- The Washington Times - Monday, December 27, 2004


Counterterrorism agencies are shopping for talent at job fairs, dangling generous scholarships and luring staff from each other in a race to overcome a shortage of analysts that may only get worse in the new intelligence overhaul.

The problem existed even before Congress and the White House approved an intelligence restructuring this month that creates positions for people whose skills already are in high demand.

There is no consensus across the nation’s 15 intelligence agencies on where staffing needs are the most acute. But few dispute that many more analysts are needed, particularly in the departments and agencies created since September 11, 2001. The nearly two-year-old Homeland Security Department is a prime example.

“If you had a hundred, we’d take them,” Pat Hughes, the Homeland Security Department’s top intelligence official, said earlier this year. “We have to look, search, test, assess. You don’t just get analysts off a tree. … We need people, but we need good people.”

To find them, Homeland Security and other agencies are heading to job fairs, often looking near military bases, where civil service is part of the culture and people may have security clearances. They’re also trying to snag people from the private sector.

Congress also is offering sweeteners.

Senate Select Intelligence Committee Chairman Pat Roberts, Kansas Republican, created the intelligence community’s answer to the GI Bill and other military scholarships. Under the program, undergraduate and graduate students can receive up to $50,000 for two years of tuition if they agree to take needed jobs in an intelligence agency for up to three years.

This year, slots for 150 students were divided among the agencies, using $4 million from Congress. Some $6 million will be available next year.

Being an analyst is almost an academic profession — part taught, part absorbed, part intuition — that requires weighing volumes of information and boiling it down into reports for policy-makers in the executive branch and Congress.

Among the most-classified and most-important reports are national intelligence estimates, which draw on information across government and are written by leading analysts at the National Intelligence Council.

It was the council that produced the October 2002 estimate on the threat posed by Iraq, with its overblown assessment on weapons stockpiles.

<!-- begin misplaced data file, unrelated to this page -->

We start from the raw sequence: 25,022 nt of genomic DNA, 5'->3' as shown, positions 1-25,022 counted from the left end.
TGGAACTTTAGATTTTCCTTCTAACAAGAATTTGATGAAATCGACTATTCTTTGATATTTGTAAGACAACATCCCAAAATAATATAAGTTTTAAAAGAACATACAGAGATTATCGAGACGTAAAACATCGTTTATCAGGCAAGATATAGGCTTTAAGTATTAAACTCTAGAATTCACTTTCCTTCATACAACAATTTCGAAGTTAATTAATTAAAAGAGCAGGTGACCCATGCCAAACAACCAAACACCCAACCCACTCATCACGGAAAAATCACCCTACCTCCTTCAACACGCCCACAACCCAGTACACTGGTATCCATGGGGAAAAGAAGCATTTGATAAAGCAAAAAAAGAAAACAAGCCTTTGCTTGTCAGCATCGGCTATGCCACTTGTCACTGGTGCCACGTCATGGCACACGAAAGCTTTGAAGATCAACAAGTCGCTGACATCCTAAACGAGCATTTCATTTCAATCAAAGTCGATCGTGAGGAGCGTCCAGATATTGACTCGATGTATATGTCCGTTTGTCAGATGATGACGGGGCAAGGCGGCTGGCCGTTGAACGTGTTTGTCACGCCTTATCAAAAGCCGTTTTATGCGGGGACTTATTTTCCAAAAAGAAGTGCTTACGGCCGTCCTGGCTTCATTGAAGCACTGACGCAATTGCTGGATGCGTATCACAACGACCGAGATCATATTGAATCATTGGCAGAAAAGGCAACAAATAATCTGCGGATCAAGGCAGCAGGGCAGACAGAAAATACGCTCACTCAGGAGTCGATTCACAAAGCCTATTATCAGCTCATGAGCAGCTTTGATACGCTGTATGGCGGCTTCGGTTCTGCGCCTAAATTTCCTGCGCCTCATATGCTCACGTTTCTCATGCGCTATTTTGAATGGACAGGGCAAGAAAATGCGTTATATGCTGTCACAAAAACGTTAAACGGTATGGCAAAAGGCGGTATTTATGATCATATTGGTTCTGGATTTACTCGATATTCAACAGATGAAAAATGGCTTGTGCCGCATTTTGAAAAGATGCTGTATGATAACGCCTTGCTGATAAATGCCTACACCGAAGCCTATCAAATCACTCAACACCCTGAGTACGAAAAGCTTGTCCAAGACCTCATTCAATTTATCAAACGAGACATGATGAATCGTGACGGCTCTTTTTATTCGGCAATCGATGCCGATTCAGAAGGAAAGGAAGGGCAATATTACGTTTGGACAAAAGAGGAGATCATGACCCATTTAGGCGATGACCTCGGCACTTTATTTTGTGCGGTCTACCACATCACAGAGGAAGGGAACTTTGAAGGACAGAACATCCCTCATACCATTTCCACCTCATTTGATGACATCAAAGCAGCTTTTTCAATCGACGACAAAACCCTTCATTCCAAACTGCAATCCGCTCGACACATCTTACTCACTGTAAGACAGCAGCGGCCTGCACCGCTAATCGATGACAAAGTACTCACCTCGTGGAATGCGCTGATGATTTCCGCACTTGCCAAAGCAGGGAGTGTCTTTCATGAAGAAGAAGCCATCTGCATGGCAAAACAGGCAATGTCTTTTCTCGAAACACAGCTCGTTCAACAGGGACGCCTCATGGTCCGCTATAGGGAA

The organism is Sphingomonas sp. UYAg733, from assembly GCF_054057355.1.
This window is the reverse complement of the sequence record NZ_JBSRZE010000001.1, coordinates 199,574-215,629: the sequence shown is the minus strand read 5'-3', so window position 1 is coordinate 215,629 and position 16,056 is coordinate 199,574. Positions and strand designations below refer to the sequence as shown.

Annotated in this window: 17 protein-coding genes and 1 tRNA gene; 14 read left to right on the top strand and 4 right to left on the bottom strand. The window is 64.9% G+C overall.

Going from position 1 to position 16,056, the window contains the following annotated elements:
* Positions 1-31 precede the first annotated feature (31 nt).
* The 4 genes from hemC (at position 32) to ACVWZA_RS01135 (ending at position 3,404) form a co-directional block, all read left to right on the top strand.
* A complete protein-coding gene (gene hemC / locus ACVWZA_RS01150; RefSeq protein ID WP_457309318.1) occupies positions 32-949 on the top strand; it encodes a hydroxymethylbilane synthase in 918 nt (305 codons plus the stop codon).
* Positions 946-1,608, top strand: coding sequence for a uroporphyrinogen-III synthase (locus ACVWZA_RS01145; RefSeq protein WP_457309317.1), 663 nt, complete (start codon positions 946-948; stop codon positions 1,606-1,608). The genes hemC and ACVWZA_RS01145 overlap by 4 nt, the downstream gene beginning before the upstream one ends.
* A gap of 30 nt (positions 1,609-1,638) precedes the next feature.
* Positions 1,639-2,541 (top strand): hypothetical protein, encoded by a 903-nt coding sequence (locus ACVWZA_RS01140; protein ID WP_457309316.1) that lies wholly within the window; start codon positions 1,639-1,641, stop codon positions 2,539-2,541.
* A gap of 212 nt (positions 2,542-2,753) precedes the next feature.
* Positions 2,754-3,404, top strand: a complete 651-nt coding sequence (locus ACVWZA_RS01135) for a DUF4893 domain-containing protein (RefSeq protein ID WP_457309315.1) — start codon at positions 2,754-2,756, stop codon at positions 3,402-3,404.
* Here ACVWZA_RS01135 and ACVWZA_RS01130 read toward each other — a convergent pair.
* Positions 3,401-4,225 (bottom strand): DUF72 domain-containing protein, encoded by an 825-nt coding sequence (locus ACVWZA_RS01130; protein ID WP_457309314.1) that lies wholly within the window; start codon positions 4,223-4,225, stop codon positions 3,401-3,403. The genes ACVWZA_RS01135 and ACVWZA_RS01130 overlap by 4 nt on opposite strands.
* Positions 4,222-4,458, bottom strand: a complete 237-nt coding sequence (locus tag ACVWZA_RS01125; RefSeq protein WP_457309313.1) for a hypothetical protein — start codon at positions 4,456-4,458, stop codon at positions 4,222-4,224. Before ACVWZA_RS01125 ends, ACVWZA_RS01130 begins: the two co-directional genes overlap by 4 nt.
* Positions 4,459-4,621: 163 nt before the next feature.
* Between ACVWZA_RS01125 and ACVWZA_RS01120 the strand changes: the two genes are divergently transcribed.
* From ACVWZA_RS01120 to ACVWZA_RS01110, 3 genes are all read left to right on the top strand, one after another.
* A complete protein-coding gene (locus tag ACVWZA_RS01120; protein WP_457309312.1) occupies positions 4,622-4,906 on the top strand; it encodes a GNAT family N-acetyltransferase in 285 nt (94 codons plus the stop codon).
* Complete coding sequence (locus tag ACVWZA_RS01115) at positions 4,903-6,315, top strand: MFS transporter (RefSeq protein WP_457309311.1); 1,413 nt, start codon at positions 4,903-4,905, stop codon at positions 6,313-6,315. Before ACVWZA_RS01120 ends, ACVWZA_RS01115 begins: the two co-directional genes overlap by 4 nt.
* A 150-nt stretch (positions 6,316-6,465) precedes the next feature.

Statistics on precisely how many analysts are needed are hard to come by. Almost universally, agencies say such numbers are classified.

President Bush ordered the CIA in November to double the number of analysts it employs. The agency won’t say how that equates to new jobs.

Beginning several years ago, the National Geospatial-Intelligence Agency, which studies imagery from spy satellites and other systems, started hiring about 900 analysts, spokesman David Burpee said. Most will join the agency between next year and 2009. In addition, the Defense Intelligence Agency plans to hire 1,000 midlevel to senior civilians next year, mostly analysts, in jobs with starting salaries between $53,000 and $74,000.

And the National Security Agency, the nation’s code breakers and code protectors, hopes to hire more than 6,000 people by 2009, on top of 1,300 hired by the end of September. The secretive agency won’t say how many will be analysts.

DIA spokesman Donald Black said there is more competition to hire analysts since the September 11 attacks, especially for people who speak languages such as Arabic that are needed at the CIA, FBI and elsewhere. Security clearances narrow the field even more.

“You don’t have a limitless pool to draw from,” Mr. Black said.

Agencies also hire away analysts from each other. “Sure, there is intense competition within the government,” said Homeland Security spokeswoman Michelle Petrovich. “The pool that we are looking for is probably going to be fairly limited and in high demand.”



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